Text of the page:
Co-Author: Ianessa A. Humbert, Ph.D., CCC- SLP

I am a current doctoral student pursuing my PhD in Rehabilitation Science at the University of Florida. I am studying under the mentorship and guidance of Dr. Ianessa Humbert. 

I first met Dr. Humbert late in my undergraduate career after hearing her present at a NSSLHA meeting. Admittedly, at the time, I hadn’t even realized that swallowing was something that people studied! However, I was intrigued by the science and desired to learn more. 

When I eventually began working with the Research Laboratory called the Swallowing Systems Core as an undergraduate volunteer, I did so lacking any sort of sufficient background in swallowing related science. Needless to say, the learning curve has been steep. 

What I’ve come to find, however, is that the learning never stops – or at least it shouldn’t. Learning is a humbling experience, but also a rewarding one.

The Power of Perspective

The perspective through which we look at something determines what we see. What we see, determines what we think. What we think, determines how we act.

In this way, perspective is powerful.

Therefore, it’s important to evaluate the perspective through which we see the world around us. When our perspective is narrowed, our ability to see the whole picture is limited. This can skew the way we think about what we see and ultimately affect the way we act.

A strong foundation in normal swallowing physiology is critical in order to differentiate normal swallowing differences from swallowing disorders.

Taking this into consideration, do we, as swallowing clinicians, need to evaluate our perspective when defining normal swallowing in day-to-day activities?

Difference vs. Disorder

Everyone’s “normal” is different. This is true in both life and in the treatment of swallowing.

Normative ranges for various swallowing durations and characteristics vary vastly (see Table 1 below). Because the spectrum of these normative values is so wide, a “normal” swallow for one individual may appear substantially different from the “normal” swallow of another individual.

Recognizing the potential for normal swallows to appear distinct from one another based on factors such as age, sex, and bolus size is key in order to differentiate between swallowing differences and swallowing disorders. 

In the field of speech and language pathology as a whole, it is well understood how difference vs. disorder applies to language development (i.e. an individual may speak with a different language or accent, but it does not mean that their language is disordered). However, within the realm of swallowing, this concept is often misunderstood. Swallowing differences are often mistaken for swallowing disorders, leading to a high amount of false positives diagnosed within the field.

Table 1. Normative Ranges for Swallowing Durations and Characteristics

The Prevalence of False Positives

A 2017 study by Vose et al., highlighted the frequency of false positive diagnoses in swallowing impairment identification. In this study, clinicians were asked to watch a series of three videoflouroscopy swallowing clips rated by complexity (i.e. easy, moderate, complex).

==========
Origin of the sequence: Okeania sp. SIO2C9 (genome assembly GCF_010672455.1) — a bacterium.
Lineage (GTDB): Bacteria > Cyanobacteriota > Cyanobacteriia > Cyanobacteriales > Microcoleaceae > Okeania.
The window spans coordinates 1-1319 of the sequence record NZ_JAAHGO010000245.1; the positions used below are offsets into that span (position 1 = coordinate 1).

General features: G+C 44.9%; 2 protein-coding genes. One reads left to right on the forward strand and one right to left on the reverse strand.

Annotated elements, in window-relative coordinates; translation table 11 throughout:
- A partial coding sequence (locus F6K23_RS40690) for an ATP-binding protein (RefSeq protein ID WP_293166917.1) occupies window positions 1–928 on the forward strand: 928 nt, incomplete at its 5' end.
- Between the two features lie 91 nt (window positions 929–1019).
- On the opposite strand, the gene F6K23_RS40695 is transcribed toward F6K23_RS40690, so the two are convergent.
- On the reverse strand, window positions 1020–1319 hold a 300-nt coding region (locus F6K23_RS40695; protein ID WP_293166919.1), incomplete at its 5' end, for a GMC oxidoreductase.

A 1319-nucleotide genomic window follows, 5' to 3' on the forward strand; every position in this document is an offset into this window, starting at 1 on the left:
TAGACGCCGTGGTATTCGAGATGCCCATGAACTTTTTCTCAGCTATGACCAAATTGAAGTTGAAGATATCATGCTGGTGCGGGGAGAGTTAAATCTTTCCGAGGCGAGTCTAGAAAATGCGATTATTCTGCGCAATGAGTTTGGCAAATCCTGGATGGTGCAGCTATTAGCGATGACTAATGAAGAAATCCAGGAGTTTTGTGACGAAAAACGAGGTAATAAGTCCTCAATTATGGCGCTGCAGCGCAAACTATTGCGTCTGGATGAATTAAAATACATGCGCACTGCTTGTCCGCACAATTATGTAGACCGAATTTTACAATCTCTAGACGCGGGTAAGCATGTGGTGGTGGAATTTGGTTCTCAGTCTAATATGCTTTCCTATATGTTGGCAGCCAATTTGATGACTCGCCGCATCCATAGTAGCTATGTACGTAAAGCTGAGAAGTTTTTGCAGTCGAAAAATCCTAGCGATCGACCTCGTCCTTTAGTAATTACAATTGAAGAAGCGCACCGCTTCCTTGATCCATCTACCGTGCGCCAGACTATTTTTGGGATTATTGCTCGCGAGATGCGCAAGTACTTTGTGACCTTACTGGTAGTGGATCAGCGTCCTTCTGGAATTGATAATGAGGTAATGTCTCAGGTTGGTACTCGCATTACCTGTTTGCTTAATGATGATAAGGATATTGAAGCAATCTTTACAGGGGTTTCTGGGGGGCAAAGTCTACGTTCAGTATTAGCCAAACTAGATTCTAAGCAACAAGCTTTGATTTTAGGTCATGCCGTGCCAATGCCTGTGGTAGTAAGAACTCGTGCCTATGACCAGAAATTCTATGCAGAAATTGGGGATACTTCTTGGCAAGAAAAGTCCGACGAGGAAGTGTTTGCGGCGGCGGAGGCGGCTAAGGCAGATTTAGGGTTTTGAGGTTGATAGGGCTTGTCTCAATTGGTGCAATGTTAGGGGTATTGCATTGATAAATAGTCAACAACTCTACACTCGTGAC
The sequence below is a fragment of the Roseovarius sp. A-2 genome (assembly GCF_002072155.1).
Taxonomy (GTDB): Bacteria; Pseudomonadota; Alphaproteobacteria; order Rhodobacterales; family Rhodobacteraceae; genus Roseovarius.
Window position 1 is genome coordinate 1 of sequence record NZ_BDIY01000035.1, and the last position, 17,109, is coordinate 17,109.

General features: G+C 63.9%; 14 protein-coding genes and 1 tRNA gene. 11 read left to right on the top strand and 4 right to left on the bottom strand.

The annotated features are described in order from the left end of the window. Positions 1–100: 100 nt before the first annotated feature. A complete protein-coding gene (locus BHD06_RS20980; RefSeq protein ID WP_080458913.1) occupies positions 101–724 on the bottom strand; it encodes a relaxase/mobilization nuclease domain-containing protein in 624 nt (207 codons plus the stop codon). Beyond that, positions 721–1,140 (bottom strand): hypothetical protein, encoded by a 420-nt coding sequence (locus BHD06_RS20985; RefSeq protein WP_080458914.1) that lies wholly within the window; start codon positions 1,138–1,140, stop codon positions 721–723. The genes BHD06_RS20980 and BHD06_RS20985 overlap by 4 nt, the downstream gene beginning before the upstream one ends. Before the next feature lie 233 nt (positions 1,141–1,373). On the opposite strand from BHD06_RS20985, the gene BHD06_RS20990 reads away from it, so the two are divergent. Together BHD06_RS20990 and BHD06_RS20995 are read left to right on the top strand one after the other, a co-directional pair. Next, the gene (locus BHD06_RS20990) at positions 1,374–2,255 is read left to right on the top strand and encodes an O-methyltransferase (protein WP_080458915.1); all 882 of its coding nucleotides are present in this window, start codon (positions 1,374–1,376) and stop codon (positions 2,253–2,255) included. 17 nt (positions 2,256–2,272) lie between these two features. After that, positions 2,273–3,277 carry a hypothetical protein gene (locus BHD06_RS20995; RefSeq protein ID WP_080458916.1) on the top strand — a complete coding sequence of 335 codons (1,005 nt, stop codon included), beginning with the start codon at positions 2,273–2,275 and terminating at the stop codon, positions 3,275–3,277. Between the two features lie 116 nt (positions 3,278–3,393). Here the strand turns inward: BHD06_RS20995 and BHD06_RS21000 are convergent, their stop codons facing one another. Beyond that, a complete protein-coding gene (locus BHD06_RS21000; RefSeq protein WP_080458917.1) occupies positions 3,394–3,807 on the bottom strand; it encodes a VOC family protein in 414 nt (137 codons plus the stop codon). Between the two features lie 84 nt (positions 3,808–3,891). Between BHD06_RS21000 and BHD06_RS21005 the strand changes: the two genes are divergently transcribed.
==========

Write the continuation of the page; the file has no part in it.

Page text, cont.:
As clinicians, changing the perspective through which we see our patients may go a long way towards gaining a greater appreciation and understanding of the diversity in normal swallowing.

Upon viewing each clip, clinicians were asked to identify any problems they noticed within the swallow. Vose et al., found that 77% of clinicians diagnosed false positive impairments for the easy clip, 82% for the moderate clip, and 92% for the complex clip. In other words, normal physiology was frequently misdiagnosed as abnormal.

The possibility that a high prevalence of false positives is being diagnosed within the swallowing field may be attributed to a couple of factors, one of which includes insufficient swallowing training.

A 2008 article by Campbell and Taylor contended that many SLPs are inadequately trained in swallowing physiology. Currently, coursework on dysphagia is not mandated for graduate school programs, and for programs that do include coursework on dysphagia, oftentimes material is centered around abnormal swallowing.

Understanding disordered swallowing is important, yes, but perhaps more important is the ability to understand normal swallowing physiology. A strong foundation in normal swallowing physiology is critical in order to differentiate normal swallowing differences from swallowing disorders.

Inadequate exposure to the wide continuum and diversity of normal swallowing may create a narrow perspective through which a normal swallow is defined.  And again, perspective is powerful.

When possessing a narrow perspective of what defines a normal swallow, we are more prone to see “differences”, think these “differences” must be indicative of a disorder, and act quickly to treat the misdiagnosed disordered swallow.


Erring on the side of caution may occur with the best of intentions – perhaps clinicians are prone to over-diagnose because they “don’t want to miss anything.” However, the implications of these false-positive diagnoses arise a series of concerns both ethically and physiologically.

Ethically, billing patients for a disorder that they do not possess is wrong. Not only does treatment cost patients money, but it also costs time.

Physiologically, dietary modifications restricting the type and texture of food a patient can consume may decrease a patient’s desire to eat, limit their intake of nutrients, and potentially cause malnutrition. Furthermore, such modifications may negatively impact quality of life and inhibit an individual from comfortably participating in social interactions (i.e. eating out with friends/family).